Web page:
Figure 1: Rates of HAND in 1316 CHARTER members.

    Figure 1. In 1316 HIV-positive people without conditions that make it impossible to detect HIV-associated neurocognitive disorder (HAND), 33% had impairment detectable by testing but that did not affect daily functioning (asymptomatic NP impairment or ANI), 12% had mild NP disorder (MND), and only 2% had HIV-associated dementia (HAD).

    In the 1316 people without confounding conditions, 617 (47%) had some form of HAND: 430 of those 617 (70%) had asymptomatic NP impairment, 154 had mild NP impairment, and 31 had HIV-associated dementia. In the whole group of 1316 people without confounding conditions, 430 (33%) had asymptomatic NP impairment, 154 (12%) had mild NP disorder, and 32 (2%) had HIV-associated dementia (Figure 1).

    Next the researchers focused on 1066 antiretroviraltreated people with complete data for analysis. In this group, three factors made NP impairment more likely, regardless of what other risk factors a person might have: having more conditions that might affect NP function, a lowest-ever CD4 count under 200, and the interaction between lowest-ever CD4 count under 200 and a detectable viral load in blood.

    Then the CHARTER researchers looked at the 575 antiretroviral- treated people who had only incidental conditions (see "Terms used in this article"). In this group, three factors raised the risk of NP impairment: a lowest- ever CD4 count below 200, a detectable viral load in blood, and the interaction between a lowest-ever CD4 count under 200 and detectable viral load in blood. The NP impairment rate was significantly lower in antiretroviral-treated people with an undetectable viral load and lowest-ever CD4 above 200 than in other people in this subgroup group (30% versus 47%).

  • What the results mean for you. Results of this large and carefully planned study show that about half of people with HIV have problems in mental function and psychology (moods), despite the availability of antiretroviral combinations that control HIV throughout the body. Most people with these NP problems have impairment that does not appear to affect their daily lives; but standard tests can still detect that impairment. It is possible that these problems could get worse as time goes on. A smaller group of study participants had mild NP disorders that did affect daily living. Only 2% had HIV-associated dementia, the most severe form of HIV-associated neurocognitive disorder.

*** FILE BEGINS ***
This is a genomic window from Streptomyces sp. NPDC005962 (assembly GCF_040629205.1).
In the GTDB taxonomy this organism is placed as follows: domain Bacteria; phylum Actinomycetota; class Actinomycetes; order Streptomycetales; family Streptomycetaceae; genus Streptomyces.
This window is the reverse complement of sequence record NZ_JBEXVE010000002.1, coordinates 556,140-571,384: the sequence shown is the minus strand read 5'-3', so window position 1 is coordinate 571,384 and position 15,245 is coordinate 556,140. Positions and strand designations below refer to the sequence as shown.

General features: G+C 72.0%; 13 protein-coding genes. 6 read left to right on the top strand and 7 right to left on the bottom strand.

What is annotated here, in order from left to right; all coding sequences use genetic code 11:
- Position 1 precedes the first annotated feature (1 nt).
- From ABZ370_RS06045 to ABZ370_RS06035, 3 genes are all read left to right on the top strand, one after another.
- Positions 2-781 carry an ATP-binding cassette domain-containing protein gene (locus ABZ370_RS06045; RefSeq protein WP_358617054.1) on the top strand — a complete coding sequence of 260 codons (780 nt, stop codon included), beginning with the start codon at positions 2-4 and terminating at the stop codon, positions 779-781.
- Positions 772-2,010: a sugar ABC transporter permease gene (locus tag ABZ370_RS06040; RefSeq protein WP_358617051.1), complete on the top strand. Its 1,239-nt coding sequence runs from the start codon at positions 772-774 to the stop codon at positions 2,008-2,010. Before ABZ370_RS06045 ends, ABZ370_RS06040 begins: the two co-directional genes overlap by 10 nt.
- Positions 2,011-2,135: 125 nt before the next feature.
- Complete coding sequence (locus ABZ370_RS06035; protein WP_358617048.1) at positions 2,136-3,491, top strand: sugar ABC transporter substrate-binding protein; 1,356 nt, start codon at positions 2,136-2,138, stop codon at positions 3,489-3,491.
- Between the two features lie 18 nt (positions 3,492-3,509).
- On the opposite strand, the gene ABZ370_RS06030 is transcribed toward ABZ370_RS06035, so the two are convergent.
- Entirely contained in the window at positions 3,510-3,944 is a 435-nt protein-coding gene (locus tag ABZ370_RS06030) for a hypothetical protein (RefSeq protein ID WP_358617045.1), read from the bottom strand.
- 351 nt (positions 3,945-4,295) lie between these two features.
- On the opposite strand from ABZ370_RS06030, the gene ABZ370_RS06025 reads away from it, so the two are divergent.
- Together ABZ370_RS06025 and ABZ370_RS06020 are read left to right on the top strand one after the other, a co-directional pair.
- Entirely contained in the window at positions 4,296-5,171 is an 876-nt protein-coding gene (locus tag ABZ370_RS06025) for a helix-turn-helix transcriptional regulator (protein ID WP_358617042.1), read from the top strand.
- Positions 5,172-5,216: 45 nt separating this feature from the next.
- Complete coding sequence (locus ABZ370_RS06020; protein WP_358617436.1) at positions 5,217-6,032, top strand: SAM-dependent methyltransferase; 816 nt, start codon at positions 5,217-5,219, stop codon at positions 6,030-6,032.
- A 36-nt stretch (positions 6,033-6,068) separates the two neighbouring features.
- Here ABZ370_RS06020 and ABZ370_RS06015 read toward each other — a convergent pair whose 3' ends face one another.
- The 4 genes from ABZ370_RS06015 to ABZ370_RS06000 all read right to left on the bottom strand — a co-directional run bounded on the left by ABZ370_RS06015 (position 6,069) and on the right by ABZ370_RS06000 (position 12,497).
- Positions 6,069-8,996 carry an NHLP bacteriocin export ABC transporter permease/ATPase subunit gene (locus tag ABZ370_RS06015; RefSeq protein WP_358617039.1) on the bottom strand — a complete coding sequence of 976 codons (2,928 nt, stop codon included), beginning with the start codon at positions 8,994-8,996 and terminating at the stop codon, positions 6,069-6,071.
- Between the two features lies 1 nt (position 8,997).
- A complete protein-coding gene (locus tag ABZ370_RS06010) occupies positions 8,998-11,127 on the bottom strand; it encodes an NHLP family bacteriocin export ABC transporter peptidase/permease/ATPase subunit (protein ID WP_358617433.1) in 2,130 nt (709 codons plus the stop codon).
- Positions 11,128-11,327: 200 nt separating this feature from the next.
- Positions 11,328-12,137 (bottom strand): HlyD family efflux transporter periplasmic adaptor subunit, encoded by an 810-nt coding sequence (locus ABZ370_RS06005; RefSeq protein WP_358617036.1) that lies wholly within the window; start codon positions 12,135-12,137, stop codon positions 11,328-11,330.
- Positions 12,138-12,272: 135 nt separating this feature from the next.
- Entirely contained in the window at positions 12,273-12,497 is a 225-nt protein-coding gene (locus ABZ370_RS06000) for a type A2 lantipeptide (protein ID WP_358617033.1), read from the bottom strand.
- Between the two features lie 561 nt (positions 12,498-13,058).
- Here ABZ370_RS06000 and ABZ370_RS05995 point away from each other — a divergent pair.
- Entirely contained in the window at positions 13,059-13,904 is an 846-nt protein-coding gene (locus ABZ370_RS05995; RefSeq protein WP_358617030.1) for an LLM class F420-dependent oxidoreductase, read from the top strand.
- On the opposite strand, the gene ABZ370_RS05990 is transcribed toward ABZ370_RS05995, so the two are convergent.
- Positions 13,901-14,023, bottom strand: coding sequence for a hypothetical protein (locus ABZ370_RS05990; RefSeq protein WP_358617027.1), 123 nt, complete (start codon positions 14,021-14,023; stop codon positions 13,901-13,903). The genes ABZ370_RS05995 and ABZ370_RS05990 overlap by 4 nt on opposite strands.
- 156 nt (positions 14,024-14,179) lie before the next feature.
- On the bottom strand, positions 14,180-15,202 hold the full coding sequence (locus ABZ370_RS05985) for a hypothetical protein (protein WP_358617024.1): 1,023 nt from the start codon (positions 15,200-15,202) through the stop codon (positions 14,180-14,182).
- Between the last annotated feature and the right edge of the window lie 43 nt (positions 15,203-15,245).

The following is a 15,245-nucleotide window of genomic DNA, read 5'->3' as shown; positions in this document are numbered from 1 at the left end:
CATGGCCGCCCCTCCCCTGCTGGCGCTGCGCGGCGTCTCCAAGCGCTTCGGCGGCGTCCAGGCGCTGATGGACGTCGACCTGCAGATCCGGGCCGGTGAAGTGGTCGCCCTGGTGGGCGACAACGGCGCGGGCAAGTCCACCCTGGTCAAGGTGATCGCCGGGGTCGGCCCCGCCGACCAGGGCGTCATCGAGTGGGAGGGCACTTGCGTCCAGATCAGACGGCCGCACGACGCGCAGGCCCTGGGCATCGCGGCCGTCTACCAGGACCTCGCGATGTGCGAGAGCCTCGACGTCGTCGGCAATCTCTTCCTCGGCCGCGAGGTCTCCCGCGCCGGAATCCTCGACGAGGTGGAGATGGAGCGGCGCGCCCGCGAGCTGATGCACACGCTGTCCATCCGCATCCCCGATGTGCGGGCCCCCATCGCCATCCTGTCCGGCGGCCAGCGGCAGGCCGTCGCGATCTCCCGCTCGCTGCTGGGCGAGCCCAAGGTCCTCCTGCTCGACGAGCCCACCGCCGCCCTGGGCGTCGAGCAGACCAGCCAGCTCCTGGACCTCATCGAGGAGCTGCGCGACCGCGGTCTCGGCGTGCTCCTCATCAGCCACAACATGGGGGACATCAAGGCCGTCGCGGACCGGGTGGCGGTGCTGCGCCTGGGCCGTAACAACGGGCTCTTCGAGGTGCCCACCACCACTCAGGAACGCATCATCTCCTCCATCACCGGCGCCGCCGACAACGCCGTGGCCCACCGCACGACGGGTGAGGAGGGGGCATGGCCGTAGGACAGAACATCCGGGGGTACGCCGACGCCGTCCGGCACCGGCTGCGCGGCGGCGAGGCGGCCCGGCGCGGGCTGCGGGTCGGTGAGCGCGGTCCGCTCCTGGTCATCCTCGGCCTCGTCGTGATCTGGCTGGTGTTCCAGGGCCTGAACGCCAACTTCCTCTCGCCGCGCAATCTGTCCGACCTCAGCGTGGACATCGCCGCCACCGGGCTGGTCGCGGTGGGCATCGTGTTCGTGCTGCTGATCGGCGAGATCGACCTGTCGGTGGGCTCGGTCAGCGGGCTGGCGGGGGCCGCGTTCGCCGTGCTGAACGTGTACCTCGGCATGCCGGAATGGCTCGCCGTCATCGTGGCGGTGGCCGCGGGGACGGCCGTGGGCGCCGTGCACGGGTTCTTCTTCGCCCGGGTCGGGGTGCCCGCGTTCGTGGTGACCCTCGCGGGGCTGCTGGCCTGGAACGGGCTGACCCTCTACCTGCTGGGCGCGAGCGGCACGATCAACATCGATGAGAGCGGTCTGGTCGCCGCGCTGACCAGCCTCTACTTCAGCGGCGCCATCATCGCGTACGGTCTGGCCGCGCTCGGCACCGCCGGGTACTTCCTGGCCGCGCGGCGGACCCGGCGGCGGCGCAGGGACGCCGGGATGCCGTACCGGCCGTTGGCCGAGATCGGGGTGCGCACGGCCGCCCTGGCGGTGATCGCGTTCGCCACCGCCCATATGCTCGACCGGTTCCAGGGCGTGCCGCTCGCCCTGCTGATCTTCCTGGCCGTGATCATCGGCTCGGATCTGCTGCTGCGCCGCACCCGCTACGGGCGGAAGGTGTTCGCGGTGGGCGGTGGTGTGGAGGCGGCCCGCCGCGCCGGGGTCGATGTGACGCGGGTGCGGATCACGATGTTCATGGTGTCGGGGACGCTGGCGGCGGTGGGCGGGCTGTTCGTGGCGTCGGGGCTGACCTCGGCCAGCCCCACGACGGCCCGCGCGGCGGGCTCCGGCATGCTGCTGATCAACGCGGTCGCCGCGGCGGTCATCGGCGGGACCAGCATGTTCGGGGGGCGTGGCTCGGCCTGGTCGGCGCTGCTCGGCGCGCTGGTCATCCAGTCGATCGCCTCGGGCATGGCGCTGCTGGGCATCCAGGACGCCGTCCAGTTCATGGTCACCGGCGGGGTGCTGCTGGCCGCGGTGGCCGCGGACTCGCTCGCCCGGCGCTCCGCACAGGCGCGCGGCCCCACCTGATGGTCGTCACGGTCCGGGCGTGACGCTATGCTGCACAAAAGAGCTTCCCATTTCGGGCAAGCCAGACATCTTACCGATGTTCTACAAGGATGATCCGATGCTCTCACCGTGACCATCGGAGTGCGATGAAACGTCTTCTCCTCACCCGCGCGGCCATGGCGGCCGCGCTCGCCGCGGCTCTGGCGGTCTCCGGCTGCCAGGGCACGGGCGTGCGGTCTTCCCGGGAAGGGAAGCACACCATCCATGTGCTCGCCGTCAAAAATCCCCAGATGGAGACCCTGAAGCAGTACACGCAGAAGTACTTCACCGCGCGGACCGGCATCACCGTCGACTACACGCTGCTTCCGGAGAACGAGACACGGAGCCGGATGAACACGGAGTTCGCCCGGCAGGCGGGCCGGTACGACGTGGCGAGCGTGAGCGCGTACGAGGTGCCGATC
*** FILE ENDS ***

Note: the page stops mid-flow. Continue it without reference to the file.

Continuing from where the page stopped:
Another important finding of this study is that having a CD4 count below 200 before treatment begins raises the risk of NP impairment -- regardless of what other risk factors a person may have. More than 70% of the people in this study group had a CD4 count below 200 at some point. The CHARTER researchers note that having such a low CD4 count makes NP impairment more likely even if the CD4 count climbs much higher during antiertroviral therapy. That finding, the CHARTER team says, raises a question about whether antiretroviral therapy should start earlier for everyone and whether doctors should stop relying on a falling CD4 count as a "trigger" to start treatment.

    Having a detectable viral load in blood also raised the risk of NP impairment in this study. This finding suggests that an effective antiretroviral combination offers some protection against NP impairment.

    Sometimes a person can tell easily whether he or she has mental problems like forgetting frequently or mood problems like deep depression. But it can be hard to detect such problems in yourself when those problems are in early stages -- or even sometimes in later stages. For example, a person with depression may be overly critical of himself and make problems seem worse than they are. Another person who does have serious mental problems may be avoiding mentally challenging situations -- without realizing she's doing so. Therefore, people with HIV should talk openly with their doctors and counselors about any mental or mood problems they think they may have. Depression, anxiety, and forgetfulness are not signs of weakness: they are illnesses that can often be relieved by treatment. Testing by an HIV specialist who works in this area can identify these problems and determine how serious they are.


References

  1. Heaton RK, Clifford DB, Franklin DR Jr, et al. HIV-associated neurocognitive disorders persist in the era of potent antiretroviral therapy: CHARTER study. Neurology. 2010;75:2087-2096.
  2. Giancola ML, Lorenzini P, Balestra P, et al. Neuroactive antiretroviral drugs do not influence neurocognitive performance in less advanced HIV-infected patients responding to highly active antiretroviral therapy. J Acquir Immune Defic Syndr. 2006;41:332-337.
  3. Tozzi V, Balestra P, Bellagamba R, et al. Persistence of neuropsychologic deficits despite long-term highly active antiretroviral therapy in patients with HIV-related neurocognitive impairment: prevalence and risk factors. J Acquir Immune Defic Syndr. 2007;45:174-182.


  
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This article was provided by The Center for AIDS. It is a part of the publication HIV Treatment ALERTS!. Visit CFA's website to find out more about their activities and publications.
 
See Also
Guide to Conquering the Fear, Shame and Anxiety of HIV
Trauma: Frozen Moments, Frozen Lives
More on Coping With Mental Health Issues